Black or Green Nuevo Sol? An Environmental and Societal Examination of Petroleum Extraction in Peru and Whether the Ecuadorian Yasuni ITT Initiative Provides a More Holistic Alternative

Adrian Gonzalez

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This article examines the Amazonian countries of Peru and Ecuador, their differing policy directions on petroleum extraction and the impact these continue to have on the environment and the Indians of the Amazon Basin. It begins by analysing the international laws in place to safeguard indigenous communities, followed by a discussion on Peru, which reveals how successive Lima governments have ridden roughshod over the legitimate rights of the native population. This has culminated in the gravest risk yet; a ‘mega concession’ for extraction that covers over 10 million acres of rainforest, threatening numerous communities. The environmental and societal repercussions this would have will be highlighted through a study of the Achuar tribe in the Corrientes River Basin, who have suffered thirty years of oil extraction on their land. This is followed by a critique of Ecuador, a country that trod a similar policy path to Peru, but is now taking a bold environmental approach to petroleum extraction through the Yasuni ITT Initiative. This enterprise will be explored alongside the possible motives behind it leading to a theoretical argument; that the scheme could provide Peru with a credible alternative to petroleum extraction which would not only safeguard the indigenous tribes and their rights, but also protect the Peruvian Amazonian Basin from further damage.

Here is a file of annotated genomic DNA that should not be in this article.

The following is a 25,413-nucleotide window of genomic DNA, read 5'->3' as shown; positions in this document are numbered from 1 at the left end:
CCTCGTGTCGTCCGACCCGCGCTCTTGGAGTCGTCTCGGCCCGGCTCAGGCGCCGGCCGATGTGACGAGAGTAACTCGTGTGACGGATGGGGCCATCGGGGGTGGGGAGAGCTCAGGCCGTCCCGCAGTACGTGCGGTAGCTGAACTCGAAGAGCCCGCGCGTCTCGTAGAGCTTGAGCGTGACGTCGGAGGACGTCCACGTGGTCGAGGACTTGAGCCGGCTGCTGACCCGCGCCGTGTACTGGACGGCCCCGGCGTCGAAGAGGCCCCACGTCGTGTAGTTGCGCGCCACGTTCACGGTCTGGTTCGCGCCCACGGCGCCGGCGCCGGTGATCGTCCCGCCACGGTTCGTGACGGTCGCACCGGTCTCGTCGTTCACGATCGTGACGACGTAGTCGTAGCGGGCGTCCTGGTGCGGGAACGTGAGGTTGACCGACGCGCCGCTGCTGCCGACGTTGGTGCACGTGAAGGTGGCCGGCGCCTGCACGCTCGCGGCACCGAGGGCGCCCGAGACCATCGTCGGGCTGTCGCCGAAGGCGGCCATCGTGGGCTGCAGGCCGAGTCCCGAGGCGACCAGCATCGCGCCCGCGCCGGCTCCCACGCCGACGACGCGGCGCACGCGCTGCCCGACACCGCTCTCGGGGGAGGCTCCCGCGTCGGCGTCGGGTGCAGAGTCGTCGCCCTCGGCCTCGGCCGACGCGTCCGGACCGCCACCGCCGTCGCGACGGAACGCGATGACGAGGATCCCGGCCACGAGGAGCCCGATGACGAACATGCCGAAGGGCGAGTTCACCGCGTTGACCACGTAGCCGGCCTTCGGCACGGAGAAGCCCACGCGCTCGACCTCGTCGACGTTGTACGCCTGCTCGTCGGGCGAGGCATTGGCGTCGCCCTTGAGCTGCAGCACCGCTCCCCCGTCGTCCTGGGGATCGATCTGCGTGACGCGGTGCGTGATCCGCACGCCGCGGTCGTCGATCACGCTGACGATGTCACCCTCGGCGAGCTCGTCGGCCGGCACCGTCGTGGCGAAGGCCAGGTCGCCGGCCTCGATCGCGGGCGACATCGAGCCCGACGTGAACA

Original languageEnglish
Pages (from-to)63-82
Number of pages19
JournalJournal of Peace, Conflict & Development (PC&D)
Issue number17
Publication statusPublished - Aug 2011


  • Peru
  • Ecuador
  • Petroleum extraction
  • environmental impact
  • Yasuni ITT Initiative

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